The lunge is a popular muscle-strengthening exercise that strengthens and tones your thighs and buttocks. You can perform forward or reverse lunge with your body weight only, or by using a barbell or dumbbells to add resistance to the workout. Although these two lunges are similar, there are some benefits in doing one over the other. Always consult your doctor before starting a new exercise routine.
Execute forward lunges by standing straight with your feet together. Contract your abdominal muscles to stabilize your upper body. Lift your right leg off the floor and take a giant step forward. Slowly lower your torso by bending your left knee toward the floor. Lower until your right knee forms a 90 degree angle and your knee is aligned with your ankle. If the ankle is less than 90 degrees, you stepped too close and your knee is beyond your foot and not aligned with your ankle. If the ankle is over 90 degrees, you stepped too far and your knee is not aligned with your ankle. Push yourself upward and return to to the starting position.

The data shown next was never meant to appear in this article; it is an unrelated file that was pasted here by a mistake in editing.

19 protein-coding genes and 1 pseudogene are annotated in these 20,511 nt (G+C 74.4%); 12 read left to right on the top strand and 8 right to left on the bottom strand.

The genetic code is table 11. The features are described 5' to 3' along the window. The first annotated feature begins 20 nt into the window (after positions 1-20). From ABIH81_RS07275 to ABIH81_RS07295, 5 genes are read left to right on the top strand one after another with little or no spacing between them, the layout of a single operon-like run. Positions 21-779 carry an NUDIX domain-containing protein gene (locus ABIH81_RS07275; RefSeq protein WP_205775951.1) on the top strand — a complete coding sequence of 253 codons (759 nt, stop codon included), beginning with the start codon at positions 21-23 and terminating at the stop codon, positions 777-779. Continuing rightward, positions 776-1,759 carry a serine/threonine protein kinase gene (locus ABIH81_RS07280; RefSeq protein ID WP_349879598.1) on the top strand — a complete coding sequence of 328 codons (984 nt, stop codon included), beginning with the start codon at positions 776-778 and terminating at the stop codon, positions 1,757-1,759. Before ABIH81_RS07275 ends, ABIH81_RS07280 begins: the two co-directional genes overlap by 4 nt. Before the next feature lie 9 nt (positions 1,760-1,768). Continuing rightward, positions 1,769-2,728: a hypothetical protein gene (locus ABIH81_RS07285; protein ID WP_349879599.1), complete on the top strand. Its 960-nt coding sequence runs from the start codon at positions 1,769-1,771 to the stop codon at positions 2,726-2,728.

The reverse, or rear, lunge is very similar to the forward lunge and only differs with the direction of the step. As doing the forward lunge, stand straight and contracting your core muscles. Lift your left foot off the floor and step backward. Bend your right knee to form a 90 degree angle between your thigh and calf, while lowering your left knee toward the floor. Push yourself upward with your thigh muscles and return back to the starting position.
Both forward lunge and rear lunge target the same muscles in your thighs, buttocks and calves, according to the ExRx.net website. The primary muscles affected are quadriceps in the front of your thigh, gluteus maximus in your buttocks, adductor magnus in your inner thigh, and soleus in your calf. The hamstrings in the back of your thigh, and gastrocnemius in your calf function as dynamic stabilizers. In addition many core muscles in your abdomen and your back function to stabilize your upper body throughout the movement.
Although the muscles affected are identical between the two lunges, the reverse lunge can be a safer option. The reverse lunge places less stress on your knees because it is easier to form the 90 degree angle between your thigh and calf and to keep your knee aligned with your ankle. Doing forward lunges using the wrong technique, can cause knee pain due to the wrong angle between your thigh and calf. In addition, taking a step forward can make it hard to maintain stability because you are shifting your body weight to your leading foot, while during reverse lunge the weight is maintained on the forward leg that remains stationary.